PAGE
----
|Improved Cookstoves a Training Manual (Peace Corps, 1984)|
|Hypothetical stove design|
Taken from: Helping People in Poor Countries Develop Improved Cookstove Programs, GATE
When investigating culinary traditions, explore the range of foods, when they are prepared in the community and in individual households. When is the morning meal cooked? When is it eaten? What is eaten for other meals, snacks, special occasions? What is never eaten? Note staple foods as well as specialty items, baby food and medicines. Treats and foods sold on the street are worthy of special attention; a stove that can prepare these favorites may be more likely to become popular.
It is also important to find out what will ruin a meal and design stoves accordingly. It may me unthinkable to serve a mushy grain or tepid food. A Guatemalan sand/clay stove became thoroughly unpopular in one area because it had a habit of producing sandy tortillas -the local materials had not been properly analyzed to see if they were suitable.
You should become thoroughly familiar with the preparation of common foods. Remember that these are not necessarily the foods you are being served; it is the custom in many cultures to prepare a special dish for a guest. If you were invited to an American home you might well get the impression that all Americans eat barbequed steak and that cooking is done on a charcoal grill by the men. Where local etiquette permits it, learn how to prepare the staples in the traditional manner. This will teach you the important order of cooking steps how much heat or stirring is needed to cook without burning, and any special tricks to ensure that the dish will be just right. A stove design must fit these local cooking needs very closely.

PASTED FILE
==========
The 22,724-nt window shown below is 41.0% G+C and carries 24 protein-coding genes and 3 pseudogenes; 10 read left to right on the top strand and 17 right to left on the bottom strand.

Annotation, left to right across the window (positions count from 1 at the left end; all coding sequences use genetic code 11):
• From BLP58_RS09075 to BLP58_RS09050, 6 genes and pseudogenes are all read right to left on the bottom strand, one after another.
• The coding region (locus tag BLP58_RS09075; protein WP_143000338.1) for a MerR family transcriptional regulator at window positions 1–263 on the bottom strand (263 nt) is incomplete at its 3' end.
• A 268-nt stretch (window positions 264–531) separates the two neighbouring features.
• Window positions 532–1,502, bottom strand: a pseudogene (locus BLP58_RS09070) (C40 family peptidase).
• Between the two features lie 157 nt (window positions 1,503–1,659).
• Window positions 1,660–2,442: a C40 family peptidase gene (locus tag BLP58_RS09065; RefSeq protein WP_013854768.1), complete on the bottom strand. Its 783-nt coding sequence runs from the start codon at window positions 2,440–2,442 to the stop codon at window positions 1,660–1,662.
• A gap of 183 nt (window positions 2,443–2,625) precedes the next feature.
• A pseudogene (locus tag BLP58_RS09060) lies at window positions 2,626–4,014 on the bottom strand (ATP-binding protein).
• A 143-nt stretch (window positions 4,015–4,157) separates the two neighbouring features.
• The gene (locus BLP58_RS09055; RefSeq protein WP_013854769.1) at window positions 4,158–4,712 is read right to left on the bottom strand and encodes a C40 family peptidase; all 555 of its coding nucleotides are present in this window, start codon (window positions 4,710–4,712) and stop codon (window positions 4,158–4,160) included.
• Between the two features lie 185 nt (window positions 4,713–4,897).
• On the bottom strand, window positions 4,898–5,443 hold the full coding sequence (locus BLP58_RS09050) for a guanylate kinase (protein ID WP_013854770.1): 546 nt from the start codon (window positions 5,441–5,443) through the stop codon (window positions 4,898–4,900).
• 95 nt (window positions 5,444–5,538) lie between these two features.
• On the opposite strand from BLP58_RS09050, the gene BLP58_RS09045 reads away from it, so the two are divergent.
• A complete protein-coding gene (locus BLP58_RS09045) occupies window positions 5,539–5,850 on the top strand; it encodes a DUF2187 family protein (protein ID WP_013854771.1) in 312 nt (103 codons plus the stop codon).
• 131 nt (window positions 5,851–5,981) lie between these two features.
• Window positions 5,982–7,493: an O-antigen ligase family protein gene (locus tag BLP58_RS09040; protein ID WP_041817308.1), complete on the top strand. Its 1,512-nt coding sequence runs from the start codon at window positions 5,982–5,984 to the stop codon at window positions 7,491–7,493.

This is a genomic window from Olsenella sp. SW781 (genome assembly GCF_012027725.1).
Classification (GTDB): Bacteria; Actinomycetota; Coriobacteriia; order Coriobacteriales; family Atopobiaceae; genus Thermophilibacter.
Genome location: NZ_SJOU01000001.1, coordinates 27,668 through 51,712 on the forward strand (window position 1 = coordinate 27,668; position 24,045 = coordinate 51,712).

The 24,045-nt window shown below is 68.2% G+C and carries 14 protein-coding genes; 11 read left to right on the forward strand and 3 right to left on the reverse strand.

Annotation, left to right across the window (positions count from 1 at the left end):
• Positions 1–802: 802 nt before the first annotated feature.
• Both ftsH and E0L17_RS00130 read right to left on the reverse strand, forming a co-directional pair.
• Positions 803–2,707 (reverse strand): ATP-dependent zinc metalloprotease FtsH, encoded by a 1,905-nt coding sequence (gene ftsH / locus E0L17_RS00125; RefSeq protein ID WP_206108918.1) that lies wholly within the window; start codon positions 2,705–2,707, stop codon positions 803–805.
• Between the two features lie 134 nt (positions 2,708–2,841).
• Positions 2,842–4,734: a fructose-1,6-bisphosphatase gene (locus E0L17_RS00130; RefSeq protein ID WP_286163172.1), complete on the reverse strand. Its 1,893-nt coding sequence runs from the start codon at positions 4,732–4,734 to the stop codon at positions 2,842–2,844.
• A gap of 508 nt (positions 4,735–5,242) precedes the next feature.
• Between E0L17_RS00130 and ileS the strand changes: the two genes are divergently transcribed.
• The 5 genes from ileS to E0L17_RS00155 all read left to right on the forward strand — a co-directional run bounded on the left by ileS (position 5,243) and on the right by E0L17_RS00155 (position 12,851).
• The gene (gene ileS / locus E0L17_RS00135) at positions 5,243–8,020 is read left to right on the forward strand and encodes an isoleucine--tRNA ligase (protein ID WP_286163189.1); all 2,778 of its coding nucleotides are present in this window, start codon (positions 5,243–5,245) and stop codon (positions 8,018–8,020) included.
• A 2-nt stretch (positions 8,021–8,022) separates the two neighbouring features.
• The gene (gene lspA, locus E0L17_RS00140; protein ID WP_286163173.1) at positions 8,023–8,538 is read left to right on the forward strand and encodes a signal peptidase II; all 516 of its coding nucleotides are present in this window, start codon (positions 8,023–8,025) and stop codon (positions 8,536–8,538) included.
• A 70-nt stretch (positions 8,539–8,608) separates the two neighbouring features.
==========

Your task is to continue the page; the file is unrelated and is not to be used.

Measure how long each dish takes to cook, and note what heating level is required.
Cooking Timeline #1 and #2 are examples of timelines you might observe somewhere in West Africa, but for different pot sizes. Note that the rice requires a much shorter cooking time than the sauce. Would the cook like the rice and the sauce to finish at the same time, while using only one fire? If so, a two-pot stove could be developed that places the sauce pot over the fire box and the rice pot next in line. In this way, the rice water heats up slowly while the sauce begins cooking and both will be done at about the same time.
What is warm water used for in the area? How much of it is needed daily, and at what times of the day? Are there seasonal variations? Even in the tropics, large quantities of hot water are sometimes used for bathing, consuming huge amounts of wood. A multi-pot stove, for example, might be designed to include a permanent hot water vessel to ensure a ready supply of hot water, heated without having to light a separate fire.
If cooking is done on an open fire, the cook will most likely squat, stoop or sit on a low stool. Find out if this is the preferred cooking position, or would standing make the task more comfortable? A stove does not have to be at ground level; it can accommodate individual or cultural preferences.
How large and heavy are the pots? In West Africa, where families are large, the biggest pots are 60 cm in diameter. Care should be taken in determining the best height for a stove that is to accommodate very big pots. If the stove is too high, it may be difficult to lift a pot full of food. The stove could also have additional surface area so food could be served without having to set the pot on the floor.